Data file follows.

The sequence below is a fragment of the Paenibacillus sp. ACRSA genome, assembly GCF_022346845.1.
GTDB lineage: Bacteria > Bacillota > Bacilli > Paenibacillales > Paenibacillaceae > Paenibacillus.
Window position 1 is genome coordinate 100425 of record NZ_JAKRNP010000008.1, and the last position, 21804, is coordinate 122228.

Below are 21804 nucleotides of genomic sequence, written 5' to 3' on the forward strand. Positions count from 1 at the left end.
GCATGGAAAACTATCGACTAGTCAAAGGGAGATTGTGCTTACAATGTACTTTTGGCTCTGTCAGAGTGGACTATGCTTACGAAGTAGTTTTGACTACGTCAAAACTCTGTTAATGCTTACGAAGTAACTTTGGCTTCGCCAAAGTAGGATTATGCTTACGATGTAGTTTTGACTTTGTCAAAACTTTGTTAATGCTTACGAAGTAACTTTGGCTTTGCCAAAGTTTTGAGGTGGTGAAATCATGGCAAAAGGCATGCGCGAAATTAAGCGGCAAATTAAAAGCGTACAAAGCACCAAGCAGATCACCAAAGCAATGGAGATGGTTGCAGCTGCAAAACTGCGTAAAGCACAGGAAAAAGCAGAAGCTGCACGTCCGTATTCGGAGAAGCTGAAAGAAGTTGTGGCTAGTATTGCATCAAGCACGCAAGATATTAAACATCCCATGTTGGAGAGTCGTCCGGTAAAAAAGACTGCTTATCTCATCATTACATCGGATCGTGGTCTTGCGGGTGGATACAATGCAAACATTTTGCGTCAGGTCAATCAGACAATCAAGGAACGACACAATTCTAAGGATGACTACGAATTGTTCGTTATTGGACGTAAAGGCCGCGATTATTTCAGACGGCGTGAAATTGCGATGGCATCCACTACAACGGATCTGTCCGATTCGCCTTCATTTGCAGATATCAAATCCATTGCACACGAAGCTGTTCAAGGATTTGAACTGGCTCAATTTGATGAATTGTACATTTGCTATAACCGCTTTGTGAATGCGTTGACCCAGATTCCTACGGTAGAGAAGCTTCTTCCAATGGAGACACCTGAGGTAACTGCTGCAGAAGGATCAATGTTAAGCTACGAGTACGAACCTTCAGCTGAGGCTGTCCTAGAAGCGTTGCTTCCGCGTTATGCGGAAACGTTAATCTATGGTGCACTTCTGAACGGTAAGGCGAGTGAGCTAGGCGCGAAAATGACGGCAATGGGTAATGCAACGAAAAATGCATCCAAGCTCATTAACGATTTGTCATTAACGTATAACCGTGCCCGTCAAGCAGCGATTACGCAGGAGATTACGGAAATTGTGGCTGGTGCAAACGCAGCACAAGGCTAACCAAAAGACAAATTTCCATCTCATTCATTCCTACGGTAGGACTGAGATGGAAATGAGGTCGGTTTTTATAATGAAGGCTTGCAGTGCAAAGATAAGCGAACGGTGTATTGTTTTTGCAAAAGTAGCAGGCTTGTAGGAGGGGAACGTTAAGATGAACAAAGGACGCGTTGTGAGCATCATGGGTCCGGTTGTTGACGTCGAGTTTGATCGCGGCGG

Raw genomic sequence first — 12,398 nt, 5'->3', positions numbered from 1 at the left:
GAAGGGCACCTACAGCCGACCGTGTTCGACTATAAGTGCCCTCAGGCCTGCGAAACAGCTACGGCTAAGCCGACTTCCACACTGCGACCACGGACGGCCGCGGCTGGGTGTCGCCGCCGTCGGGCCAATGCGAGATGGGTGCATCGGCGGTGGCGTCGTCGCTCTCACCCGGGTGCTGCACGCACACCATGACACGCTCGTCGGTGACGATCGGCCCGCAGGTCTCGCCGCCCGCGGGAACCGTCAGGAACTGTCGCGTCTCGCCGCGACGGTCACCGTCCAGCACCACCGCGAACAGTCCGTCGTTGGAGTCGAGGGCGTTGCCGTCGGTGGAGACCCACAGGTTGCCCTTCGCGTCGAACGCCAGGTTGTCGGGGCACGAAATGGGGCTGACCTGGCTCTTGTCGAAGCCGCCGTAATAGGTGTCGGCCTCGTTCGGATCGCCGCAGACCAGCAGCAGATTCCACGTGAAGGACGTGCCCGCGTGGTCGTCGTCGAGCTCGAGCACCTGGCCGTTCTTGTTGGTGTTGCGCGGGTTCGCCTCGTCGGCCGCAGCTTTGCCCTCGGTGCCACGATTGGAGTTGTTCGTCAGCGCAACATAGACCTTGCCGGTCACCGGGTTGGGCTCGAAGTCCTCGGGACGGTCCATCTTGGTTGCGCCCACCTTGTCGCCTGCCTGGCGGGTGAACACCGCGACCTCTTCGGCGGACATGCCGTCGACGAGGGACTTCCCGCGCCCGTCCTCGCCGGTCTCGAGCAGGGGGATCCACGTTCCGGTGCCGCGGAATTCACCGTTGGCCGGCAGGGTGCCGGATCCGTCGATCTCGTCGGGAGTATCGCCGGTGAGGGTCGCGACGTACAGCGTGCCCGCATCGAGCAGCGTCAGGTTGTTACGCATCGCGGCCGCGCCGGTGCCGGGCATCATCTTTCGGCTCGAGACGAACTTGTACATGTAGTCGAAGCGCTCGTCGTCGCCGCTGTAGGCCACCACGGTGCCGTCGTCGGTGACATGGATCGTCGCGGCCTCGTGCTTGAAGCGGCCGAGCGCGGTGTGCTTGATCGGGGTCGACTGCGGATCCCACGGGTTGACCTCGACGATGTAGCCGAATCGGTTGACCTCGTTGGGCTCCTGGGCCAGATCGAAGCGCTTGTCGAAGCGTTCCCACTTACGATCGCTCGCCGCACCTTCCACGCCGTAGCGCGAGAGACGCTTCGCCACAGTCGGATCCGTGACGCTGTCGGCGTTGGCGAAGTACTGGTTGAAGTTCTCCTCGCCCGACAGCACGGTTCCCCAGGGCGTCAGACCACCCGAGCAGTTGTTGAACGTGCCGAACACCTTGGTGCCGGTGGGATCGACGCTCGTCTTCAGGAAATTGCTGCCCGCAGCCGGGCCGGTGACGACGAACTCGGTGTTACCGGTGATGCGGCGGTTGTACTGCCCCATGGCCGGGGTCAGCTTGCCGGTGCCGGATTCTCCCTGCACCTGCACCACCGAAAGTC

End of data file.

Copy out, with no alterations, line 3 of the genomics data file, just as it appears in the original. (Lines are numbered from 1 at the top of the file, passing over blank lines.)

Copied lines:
Window position 1 is genome coordinate 100425 of record NZ_JAKRNP010000008.1, and the last position, 21804, is coordinate 122228.